Physical Activities That Cause High Friction Moments at the Cup in Hip Implants

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Abstract

Background:

High friction moments in hip implants contribute to the aseptic loosening of cementless cups, of which there are approximately 100,000 cases per year; sustained joint loading may cause such high moments. The most “critical” physical activities associated with sustained joint loading were identified in this study.

Methods:

Friction moments in the cup were telemetrically measured about 33,000 times in the endoprostheses of 9 subjects during >1,400 different activities. The highest moments were compared with the cup’s fixation stability limit of approximately 4 Nm.

Results:

A total of 124 different activities caused friction moments meeting or exceeding the critical limit, with the highest value of 11.5 Nm. Most involved sustained high contact forces before or during the activity. The highest peak moments (6.3 to 11.5 Nm) occurred when moving the contralateral leg during 1-legged stance, during breaststroke swimming, muscle stretching, 2-legged stance with muscle contraction, and during static 1-legged stance. The median moments were highest (3.4 to 3.9 Nm) for unstable 1-legged stance, whole-body vibration training, 2-legged stance with an unexpected push at the upper body, 1-legged stance while exercising the contralateral leg, and running after 2-legged stance.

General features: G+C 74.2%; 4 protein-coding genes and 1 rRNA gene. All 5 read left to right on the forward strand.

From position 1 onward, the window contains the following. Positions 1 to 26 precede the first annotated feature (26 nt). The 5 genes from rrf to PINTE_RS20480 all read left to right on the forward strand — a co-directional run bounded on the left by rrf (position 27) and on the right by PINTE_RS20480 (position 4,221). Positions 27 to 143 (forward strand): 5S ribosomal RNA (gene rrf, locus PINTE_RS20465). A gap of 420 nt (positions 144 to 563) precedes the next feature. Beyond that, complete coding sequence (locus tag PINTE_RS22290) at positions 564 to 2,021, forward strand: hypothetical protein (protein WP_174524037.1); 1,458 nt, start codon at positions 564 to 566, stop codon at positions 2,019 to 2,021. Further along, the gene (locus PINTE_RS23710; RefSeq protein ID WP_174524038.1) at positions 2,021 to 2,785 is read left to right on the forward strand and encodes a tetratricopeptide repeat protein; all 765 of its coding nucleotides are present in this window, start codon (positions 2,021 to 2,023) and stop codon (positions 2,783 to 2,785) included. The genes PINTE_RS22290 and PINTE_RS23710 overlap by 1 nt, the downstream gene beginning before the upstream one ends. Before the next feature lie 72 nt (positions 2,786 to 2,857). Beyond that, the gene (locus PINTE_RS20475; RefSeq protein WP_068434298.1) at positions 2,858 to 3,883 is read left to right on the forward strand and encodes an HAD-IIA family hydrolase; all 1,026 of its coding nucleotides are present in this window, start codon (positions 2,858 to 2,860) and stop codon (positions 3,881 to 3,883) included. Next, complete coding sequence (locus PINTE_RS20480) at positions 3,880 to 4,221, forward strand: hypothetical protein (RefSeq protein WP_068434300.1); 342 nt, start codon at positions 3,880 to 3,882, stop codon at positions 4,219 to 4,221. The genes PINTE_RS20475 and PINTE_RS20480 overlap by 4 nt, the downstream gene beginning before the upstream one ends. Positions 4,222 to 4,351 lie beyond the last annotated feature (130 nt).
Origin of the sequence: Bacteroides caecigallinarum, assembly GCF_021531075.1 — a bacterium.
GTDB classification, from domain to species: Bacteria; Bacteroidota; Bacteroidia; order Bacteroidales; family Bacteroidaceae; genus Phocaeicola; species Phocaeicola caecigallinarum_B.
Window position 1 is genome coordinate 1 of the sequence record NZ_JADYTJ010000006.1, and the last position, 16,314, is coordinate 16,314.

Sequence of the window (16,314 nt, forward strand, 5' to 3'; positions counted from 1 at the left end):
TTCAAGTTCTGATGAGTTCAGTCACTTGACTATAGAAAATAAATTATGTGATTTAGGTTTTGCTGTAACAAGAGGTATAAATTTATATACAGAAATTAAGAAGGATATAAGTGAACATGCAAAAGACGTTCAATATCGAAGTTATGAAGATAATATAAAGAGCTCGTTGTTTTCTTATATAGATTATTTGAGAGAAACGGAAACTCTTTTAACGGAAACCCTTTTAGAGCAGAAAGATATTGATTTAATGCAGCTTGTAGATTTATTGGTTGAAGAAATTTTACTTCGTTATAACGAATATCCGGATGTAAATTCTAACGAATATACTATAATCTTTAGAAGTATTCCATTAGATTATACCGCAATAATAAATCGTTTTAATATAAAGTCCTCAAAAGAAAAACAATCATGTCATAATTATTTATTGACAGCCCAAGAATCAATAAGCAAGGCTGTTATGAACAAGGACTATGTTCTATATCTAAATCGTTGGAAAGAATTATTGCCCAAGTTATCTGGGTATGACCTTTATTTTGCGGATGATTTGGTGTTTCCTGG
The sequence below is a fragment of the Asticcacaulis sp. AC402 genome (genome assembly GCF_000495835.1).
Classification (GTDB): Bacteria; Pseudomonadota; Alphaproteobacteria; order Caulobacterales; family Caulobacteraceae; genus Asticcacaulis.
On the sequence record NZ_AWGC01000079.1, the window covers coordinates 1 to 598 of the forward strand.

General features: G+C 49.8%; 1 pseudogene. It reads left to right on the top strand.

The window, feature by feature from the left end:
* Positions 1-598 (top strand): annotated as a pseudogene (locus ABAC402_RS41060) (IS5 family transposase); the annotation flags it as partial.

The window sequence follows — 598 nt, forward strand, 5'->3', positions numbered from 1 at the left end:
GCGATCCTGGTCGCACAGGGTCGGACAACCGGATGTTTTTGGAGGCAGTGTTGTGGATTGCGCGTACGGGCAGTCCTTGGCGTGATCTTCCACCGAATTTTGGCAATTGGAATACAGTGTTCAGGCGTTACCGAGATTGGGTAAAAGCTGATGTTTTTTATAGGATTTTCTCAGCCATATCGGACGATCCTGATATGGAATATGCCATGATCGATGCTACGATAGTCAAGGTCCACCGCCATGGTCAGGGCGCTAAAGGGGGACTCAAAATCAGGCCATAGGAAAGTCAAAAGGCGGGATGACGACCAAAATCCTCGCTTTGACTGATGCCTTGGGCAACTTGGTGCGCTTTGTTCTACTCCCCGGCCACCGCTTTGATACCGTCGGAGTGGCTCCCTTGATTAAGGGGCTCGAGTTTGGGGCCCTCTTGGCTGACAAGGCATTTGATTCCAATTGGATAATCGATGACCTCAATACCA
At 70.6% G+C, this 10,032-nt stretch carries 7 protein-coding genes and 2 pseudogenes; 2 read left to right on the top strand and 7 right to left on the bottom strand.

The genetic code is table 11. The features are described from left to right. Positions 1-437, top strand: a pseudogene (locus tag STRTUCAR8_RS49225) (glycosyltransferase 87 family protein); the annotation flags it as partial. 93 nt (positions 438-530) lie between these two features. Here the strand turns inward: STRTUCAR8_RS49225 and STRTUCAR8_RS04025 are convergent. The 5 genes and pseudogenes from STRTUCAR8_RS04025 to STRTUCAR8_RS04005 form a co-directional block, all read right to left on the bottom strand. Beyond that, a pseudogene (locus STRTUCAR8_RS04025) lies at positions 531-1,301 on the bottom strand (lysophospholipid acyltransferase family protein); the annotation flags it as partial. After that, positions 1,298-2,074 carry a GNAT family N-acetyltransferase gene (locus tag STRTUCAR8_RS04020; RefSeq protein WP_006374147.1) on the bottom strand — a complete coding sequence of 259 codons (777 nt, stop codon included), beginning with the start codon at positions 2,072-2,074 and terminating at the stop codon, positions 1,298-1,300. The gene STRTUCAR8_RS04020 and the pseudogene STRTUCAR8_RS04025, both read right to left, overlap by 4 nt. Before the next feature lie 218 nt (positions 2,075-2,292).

Conclusions:

Frequent unloading plus simultaneous movement of the joint are required to maintain good joint lubrication and keep the friction moments low. Frequent, sustained high loads before or during an activity may cause or contribute to aseptic cup loosening. During the first months after hip arthroplasty, such activities should be avoided or reduced as much as possible. This especially applies during postoperative physiotherapy. Whether these guidelines also apply for subjects with knee implants or arthrotic hip or knee joints requires additional investigation.

Clinical Relevance:

The risk of aseptic cup loosening may be reduced by avoiding sustained loading of hip implants without periodic joint movement.

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